2010 FOTA F1 Survey – Results

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    I’m sure many of you will remember that, earlier in the year, FOTA launched a fan survey about F1.

    The results from that survey have now been published and can be found by clicking the following link. It is in PDF format.


    Some interesting feedback there. Now that it’s absolutely clear what the fans want, let’s hope they act upon it.



    yeah reading it now! what does weighted and unweighted mean? the two results are massively different in some cases…



    I was wondering that myself actually. I took unweighted to mean the overall result and weighted to mean just a selection (possibly of only those who said they are an avid follower?).



    To answer the questions about the weighted/unweighted matter i go into an excursion into statistics used in marketing.

    When taking a sample, one has to consider how representive this is for the population studied. Therefore they use reviews of the percentages of males, females, asian, european, american etc. viewing F1 and recalculate questions answered in a way to make the results fit with reality.

    If I get it, this means that a lot of avid fans answered in the poll, their answers are weighted less than 1 vote each as they were overpresented in the “sample” of people who filled in the survey, compared to the actual F1 viewers/followers.

    they “explain” it here (only understandable with background knowledge)

    The resulting sample was

    weighted to reflect the Formula One viewing profile (using IFM Sports Marketing Surveys audience data as in the FOTA

    2009 study) to achieve a fully representative F1 Fan Survey. This included weighting by country, gender, age and

    interest in Formula One.



    Interesting to see, that there is a pretty large avid fan base in the Americas. But they would have to be, wouldn’t they? Only 1 or 2 races a year, apart from the Brazillians, there are no local drivers competing and the TV-times are far from main stream.

    It does give hope, that F1 can be more popular in America, if they (the teams) listen to the results of the survey and act on it. That would mean finding new ways to be innovative and high tech, but more importantly start interacting with the fans.

    I think McLaren is actually starting to do this with their new website and the new teams Lotus, to a lesser extent Virgin, but also Force India are doing so with regular communication through Twitter and interesting web sites.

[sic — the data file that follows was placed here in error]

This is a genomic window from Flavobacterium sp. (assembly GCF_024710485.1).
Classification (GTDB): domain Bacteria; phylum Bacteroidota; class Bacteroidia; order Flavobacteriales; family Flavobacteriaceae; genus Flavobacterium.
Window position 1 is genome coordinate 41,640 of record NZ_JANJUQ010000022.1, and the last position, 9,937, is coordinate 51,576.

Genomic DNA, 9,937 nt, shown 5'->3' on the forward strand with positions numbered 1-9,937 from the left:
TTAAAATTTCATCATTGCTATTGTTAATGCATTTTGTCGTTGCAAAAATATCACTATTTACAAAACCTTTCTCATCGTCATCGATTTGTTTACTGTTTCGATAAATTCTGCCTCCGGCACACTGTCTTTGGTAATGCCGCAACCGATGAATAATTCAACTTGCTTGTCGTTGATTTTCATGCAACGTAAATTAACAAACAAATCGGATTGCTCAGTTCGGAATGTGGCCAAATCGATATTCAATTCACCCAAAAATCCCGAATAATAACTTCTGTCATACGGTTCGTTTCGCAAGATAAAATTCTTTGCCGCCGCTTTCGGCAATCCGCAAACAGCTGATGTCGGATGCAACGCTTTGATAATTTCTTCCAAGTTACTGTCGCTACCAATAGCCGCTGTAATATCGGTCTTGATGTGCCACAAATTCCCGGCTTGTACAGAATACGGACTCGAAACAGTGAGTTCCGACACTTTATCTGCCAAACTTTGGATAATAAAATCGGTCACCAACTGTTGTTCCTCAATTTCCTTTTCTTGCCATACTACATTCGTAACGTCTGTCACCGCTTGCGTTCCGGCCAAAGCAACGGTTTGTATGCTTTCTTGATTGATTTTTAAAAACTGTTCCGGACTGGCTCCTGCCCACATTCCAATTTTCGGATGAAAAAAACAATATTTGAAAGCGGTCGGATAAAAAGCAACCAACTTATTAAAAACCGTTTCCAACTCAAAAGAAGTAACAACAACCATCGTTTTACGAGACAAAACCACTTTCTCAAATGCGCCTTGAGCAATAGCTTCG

But the teams should improve on that and actually start showing some of the technology behind it during race weekends for willing fans (Button/Hamilton/Kovalaiinen/Massa/Schumi, or Ross Brawn …) showing fans around would be great). And make a better show of the weekends for better money.

    Why does nobody go to more than 2 events a year and a lot of fans have never been to a race? Because nobody is rich enough to do that!



    “Interesting to see, that there is a pretty large avid fan base in the Americas. But they would have to be, wouldn’t they? Only 1 or 2 races a year, apart from the Brazillians, there are no local drivers competing and the TV-times are far from main stream.”

    I must say that I was pretty surpried that only 12% of the avid fans were Americans. I hoped for more.

    But then, thinking a little bit about it, it makes sense. Here in Brazil, F1 popularity hasn’t been the same since Senna, and even though we had Massa and Barrichello fighting for titles recently, it gets completely overshadowed in the media by football. Most Brazilian F1 websites are untrustworthy and they generally make terrible translations from articles on GPUpdate or Autosport, so we are kinda trapped about F1 information here. How would people who don’t speak english be ‘avid fans’? I think they could take the survey (don’t remember if there were different languages to chose from), but probably no one even took notice of it, as I don’t remember it being medioned on the brazilian websites. We don’t get boardcasts of free practices, of post-race press conferences and the TV won’t boardcast F1 until 10 minutes before quali and the race. I don’t know about the spanish-speaking countries here in South America, but since they have almost no history in F1 (except Argentina and Colombia) I can’t picture a better situation.

    So, putting these facts together:

    – Only one race in America at the time of survey

    – Poor local media coverage [at least here in Brazil]

    – Almost all races either early in the morning or before dawn [a even worse problem in USA/Canada west coast]

    – No F1 history in most Latin American countries

    – General lack of interest and coverage in USA

    – No American, Canadian, Mexican or Argentinean drivers

    – “Avid fans” who don’t speak english probably didn’t know of the survey

    It’s not a surprise there is so few ‘avid fans’ here in the Americas



    Interesting reading. It kind of reflect the feelings of most people on this website from what I gather.

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